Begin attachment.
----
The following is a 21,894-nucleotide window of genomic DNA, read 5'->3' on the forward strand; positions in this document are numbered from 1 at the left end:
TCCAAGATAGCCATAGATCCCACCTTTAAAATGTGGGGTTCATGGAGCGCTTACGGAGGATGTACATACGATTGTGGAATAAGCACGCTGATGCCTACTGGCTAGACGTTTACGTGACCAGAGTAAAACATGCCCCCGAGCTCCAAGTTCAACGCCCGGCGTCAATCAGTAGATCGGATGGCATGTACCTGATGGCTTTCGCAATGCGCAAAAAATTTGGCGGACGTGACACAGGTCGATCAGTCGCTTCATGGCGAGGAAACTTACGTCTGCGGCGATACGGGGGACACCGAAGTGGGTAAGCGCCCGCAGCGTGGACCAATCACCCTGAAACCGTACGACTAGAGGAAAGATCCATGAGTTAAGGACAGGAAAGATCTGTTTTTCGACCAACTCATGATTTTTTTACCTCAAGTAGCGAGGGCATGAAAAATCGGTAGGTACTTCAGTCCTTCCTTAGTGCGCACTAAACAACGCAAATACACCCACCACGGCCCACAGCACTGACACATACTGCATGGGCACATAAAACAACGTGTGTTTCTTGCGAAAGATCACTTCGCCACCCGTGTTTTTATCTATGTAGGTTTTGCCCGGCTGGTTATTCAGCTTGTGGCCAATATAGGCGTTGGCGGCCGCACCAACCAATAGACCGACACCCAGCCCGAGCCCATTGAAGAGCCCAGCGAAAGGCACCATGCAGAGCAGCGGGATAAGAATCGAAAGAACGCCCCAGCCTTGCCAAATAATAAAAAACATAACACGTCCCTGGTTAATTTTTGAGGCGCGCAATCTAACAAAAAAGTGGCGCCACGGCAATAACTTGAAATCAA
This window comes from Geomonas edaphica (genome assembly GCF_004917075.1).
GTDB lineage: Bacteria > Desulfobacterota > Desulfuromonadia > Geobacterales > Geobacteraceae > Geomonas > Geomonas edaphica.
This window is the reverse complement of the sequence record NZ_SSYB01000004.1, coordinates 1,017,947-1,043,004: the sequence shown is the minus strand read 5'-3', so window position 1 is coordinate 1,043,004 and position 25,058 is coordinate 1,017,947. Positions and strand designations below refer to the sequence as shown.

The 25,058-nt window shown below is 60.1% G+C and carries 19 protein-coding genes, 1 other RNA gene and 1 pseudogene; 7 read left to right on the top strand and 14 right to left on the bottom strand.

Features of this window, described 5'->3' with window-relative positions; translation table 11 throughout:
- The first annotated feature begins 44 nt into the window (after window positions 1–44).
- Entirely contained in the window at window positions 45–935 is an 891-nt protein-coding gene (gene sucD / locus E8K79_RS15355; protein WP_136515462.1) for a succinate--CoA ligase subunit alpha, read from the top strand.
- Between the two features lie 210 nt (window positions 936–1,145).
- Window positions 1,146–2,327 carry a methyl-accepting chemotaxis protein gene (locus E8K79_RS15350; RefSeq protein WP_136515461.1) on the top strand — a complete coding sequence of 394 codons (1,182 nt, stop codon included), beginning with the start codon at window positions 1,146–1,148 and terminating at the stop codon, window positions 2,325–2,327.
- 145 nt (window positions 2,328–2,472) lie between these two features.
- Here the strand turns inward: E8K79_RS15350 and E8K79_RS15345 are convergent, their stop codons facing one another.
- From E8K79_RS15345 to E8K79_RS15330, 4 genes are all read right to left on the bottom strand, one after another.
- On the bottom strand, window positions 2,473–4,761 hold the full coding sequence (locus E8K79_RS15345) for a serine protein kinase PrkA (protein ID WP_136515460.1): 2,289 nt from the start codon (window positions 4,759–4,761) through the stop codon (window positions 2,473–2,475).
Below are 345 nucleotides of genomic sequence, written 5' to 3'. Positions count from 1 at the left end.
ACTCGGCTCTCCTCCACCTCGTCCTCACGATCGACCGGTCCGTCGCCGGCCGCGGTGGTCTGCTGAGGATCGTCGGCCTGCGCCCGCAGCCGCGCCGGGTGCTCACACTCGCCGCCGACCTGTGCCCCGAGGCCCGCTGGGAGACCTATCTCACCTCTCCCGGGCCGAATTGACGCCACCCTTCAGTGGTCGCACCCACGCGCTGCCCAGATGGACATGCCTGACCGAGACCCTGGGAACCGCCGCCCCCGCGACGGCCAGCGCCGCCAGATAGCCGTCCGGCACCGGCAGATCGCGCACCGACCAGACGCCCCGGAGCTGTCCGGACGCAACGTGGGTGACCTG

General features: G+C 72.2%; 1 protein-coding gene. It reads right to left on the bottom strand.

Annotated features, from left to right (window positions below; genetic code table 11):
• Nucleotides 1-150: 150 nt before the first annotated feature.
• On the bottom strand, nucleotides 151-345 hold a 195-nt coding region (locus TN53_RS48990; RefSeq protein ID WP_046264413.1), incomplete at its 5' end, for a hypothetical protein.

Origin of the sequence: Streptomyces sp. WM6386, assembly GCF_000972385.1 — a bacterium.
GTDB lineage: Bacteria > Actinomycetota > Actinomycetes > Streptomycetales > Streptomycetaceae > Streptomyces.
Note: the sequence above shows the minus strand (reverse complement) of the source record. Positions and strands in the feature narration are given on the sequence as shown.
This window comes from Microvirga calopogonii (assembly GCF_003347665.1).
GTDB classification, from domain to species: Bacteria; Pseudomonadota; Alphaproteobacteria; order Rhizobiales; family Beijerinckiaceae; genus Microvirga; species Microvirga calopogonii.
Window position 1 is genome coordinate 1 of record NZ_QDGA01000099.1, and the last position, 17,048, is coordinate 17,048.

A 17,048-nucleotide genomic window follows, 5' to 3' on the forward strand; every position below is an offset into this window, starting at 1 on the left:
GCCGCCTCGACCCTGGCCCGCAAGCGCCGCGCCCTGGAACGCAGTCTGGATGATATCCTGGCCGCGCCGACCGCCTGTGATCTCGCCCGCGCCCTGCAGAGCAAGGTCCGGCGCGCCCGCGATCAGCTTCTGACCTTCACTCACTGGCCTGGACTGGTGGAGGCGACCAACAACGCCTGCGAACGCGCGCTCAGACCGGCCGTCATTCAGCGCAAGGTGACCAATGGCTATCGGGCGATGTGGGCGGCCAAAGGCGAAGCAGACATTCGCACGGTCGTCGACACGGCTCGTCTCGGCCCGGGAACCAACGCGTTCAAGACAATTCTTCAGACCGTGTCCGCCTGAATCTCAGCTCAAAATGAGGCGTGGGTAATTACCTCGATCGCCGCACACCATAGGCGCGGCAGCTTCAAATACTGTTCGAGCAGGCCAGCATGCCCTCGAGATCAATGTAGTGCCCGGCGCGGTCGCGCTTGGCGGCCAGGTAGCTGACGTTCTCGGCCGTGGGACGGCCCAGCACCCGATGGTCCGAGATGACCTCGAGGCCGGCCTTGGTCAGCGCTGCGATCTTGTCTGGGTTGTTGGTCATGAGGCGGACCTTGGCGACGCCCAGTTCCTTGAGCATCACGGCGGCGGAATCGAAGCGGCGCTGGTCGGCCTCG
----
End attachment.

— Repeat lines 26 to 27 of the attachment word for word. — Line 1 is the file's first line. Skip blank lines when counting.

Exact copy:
GTDB classification, from domain to species: Bacteria; Pseudomonadota; Alphaproteobacteria; order Rhizobiales; family Beijerinckiaceae; genus Microvirga; species Microvirga calopogonii.
Window position 1 is genome coordinate 1 of record NZ_QDGA01000099.1, and the last position, 17,048, is coordinate 17,048.